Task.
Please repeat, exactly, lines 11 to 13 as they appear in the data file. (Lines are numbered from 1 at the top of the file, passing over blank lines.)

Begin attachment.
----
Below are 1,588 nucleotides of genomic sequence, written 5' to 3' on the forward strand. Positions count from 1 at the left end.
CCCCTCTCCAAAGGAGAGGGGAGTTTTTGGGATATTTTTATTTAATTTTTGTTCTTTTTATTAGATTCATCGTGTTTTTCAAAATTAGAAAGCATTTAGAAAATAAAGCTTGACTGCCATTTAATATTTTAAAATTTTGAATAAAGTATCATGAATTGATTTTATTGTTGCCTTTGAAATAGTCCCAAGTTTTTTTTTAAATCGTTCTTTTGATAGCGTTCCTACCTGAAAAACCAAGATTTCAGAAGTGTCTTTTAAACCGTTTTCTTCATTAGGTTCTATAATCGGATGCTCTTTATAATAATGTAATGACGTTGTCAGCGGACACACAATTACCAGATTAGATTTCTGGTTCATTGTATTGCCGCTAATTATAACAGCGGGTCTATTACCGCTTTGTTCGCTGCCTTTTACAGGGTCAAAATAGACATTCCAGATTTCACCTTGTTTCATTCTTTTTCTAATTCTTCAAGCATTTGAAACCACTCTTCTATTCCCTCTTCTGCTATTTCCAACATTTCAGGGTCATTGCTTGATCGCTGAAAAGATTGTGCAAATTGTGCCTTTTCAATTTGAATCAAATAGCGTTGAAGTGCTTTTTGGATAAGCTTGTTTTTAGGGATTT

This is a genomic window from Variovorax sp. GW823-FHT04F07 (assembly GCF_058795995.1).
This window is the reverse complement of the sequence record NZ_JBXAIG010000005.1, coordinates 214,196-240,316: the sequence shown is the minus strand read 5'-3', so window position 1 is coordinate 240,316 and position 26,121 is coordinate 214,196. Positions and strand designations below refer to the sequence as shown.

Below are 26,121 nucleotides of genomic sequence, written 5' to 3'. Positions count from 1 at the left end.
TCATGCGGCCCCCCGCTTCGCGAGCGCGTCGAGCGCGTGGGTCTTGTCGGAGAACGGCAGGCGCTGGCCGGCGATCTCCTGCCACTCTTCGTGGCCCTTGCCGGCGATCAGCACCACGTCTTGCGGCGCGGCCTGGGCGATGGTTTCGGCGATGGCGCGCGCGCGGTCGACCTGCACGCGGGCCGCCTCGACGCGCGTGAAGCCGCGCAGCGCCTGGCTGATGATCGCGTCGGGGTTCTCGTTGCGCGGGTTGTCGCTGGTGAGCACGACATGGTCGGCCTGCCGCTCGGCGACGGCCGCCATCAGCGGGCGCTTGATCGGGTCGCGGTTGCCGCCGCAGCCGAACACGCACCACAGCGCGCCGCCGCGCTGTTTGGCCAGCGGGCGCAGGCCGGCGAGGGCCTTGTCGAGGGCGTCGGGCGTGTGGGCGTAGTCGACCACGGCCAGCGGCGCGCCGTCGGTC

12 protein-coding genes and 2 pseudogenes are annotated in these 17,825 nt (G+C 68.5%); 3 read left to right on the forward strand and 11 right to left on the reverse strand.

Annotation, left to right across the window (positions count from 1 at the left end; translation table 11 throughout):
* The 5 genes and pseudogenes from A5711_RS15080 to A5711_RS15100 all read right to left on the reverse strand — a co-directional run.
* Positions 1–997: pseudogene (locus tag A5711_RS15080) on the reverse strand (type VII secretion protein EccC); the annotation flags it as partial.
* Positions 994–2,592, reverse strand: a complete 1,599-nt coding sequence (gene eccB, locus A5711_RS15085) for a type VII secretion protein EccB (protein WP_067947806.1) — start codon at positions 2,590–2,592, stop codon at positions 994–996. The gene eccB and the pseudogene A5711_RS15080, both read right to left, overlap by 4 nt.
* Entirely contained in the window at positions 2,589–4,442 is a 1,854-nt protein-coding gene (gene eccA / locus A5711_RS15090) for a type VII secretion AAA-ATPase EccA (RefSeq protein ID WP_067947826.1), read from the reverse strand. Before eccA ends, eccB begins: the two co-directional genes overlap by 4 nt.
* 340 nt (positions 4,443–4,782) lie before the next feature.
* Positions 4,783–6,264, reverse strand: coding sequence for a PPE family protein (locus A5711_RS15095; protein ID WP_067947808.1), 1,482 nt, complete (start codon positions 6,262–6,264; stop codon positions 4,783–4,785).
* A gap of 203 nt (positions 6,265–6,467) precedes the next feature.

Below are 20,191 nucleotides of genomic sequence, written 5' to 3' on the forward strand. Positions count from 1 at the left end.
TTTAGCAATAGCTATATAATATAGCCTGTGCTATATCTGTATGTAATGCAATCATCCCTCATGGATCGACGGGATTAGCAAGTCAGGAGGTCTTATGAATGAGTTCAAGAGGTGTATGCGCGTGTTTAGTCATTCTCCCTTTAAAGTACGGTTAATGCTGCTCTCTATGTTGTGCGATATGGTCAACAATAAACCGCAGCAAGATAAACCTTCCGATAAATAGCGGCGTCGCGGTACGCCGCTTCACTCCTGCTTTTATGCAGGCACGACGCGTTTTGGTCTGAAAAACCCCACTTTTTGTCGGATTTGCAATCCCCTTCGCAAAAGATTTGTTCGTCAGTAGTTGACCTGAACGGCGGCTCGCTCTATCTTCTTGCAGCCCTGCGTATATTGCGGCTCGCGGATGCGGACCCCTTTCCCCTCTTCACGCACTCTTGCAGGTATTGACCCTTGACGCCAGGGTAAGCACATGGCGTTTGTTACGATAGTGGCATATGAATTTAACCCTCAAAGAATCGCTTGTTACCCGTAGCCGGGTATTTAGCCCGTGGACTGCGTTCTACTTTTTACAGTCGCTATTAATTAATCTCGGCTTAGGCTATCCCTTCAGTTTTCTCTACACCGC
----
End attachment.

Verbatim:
* Positions 994–2,592, reverse strand: a complete 1,599-nt coding sequence (gene eccB, locus A5711_RS15085) for a type VII secretion protein EccB (protein WP_067947806.1) — start codon at positions 2,590–2,592, stop codon at positions 994–996. The gene eccB and the pseudogene A5711_RS15080, both read right to left, overlap by 4 nt.
* Entirely contained in the window at positions 2,589–4,442 is a 1,854-nt protein-coding gene (gene eccA / locus A5711_RS15090) for a type VII secretion AAA-ATPase EccA (RefSeq protein ID WP_067947826.1), read from the reverse strand. Before eccA ends, eccB begins: the two co-directional genes overlap by 4 nt.
* 340 nt (positions 4,443–4,782) lie before the next feature.